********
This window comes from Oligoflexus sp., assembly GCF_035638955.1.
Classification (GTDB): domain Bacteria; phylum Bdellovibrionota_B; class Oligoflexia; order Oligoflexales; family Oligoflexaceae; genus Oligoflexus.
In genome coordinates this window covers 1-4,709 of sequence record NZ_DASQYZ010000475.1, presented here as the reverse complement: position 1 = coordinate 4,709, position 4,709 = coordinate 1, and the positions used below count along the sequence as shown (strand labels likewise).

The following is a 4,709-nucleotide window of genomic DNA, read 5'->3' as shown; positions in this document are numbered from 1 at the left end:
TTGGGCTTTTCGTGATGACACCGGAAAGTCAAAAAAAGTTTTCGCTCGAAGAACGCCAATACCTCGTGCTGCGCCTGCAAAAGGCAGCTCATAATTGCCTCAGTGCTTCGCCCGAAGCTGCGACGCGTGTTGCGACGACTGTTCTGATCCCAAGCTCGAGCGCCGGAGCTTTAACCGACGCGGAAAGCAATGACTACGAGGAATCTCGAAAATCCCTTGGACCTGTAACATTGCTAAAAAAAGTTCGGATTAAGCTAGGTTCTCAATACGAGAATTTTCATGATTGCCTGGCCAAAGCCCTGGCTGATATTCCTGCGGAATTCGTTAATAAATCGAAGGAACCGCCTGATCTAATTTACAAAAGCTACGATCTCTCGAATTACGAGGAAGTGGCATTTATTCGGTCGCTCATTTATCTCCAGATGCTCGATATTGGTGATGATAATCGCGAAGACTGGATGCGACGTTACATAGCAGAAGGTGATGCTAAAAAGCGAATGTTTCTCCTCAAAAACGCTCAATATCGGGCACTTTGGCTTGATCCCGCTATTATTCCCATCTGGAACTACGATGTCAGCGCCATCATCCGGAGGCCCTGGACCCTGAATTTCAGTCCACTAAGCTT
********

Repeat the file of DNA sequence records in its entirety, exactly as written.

This window comes from Oligoflexus sp., assembly GCF_035638955.1.
Classification (GTDB): domain Bacteria; phylum Bdellovibrionota_B; class Oligoflexia; order Oligoflexales; family Oligoflexaceae; genus Oligoflexus.
In genome coordinates this window covers 1-4,709 of sequence record NZ_DASQYZ010000475.1, presented here as the reverse complement: position 1 = coordinate 4,709, position 4,709 = coordinate 1, and the positions used below count along the sequence as shown (strand labels likewise).

The following is a 4,709-nucleotide window of genomic DNA, read 5'->3' as shown; positions in this document are numbered from 1 at the left end:
TTGGGCTTTTCGTGATGACACCGGAAAGTCAAAAAAAGTTTTCGCTCGAAGAACGCCAATACCTCGTGCTGCGCCTGCAAAAGGCAGCTCATAATTGCCTCAGTGCTTCGCCCGAAGCTGCGACGCGTGTTGCGACGACTGTTCTGATCCCAAGCTCGAGCGCCGGAGCTTTAACCGACGCGGAAAGCAATGACTACGAGGAATCTCGAAAATCCCTTGGACCTGTAACATTGCTAAAAAAAGTTCGGATTAAGCTAGGTTCTCAATACGAGAATTTTCATGATTGCCTGGCCAAAGCCCTGGCTGATATTCCTGCGGAATTCGTTAATAAATCGAAGGAACCGCCTGATCTAATTTACAAAAGCTACGATCTCTCGAATTACGAGGAAGTGGCATTTATTCGGTCGCTCATTTATCTCCAGATGCTCGATATTGGTGATGATAATCGCGAAGACTGGATGCGACGTTACATAGCAGAAGGTGATGCTAAAAAGCGAATGTTTCTCCTCAAAAACGCTCAATATCGGGCACTTTGGCTTGATCCCGCTATTATTCCCATCTGGAACTACGATGTCAGCGCCATCATCCGGAGGCCCTGGACCCTGAATTTCAGTCCACTAAGCTT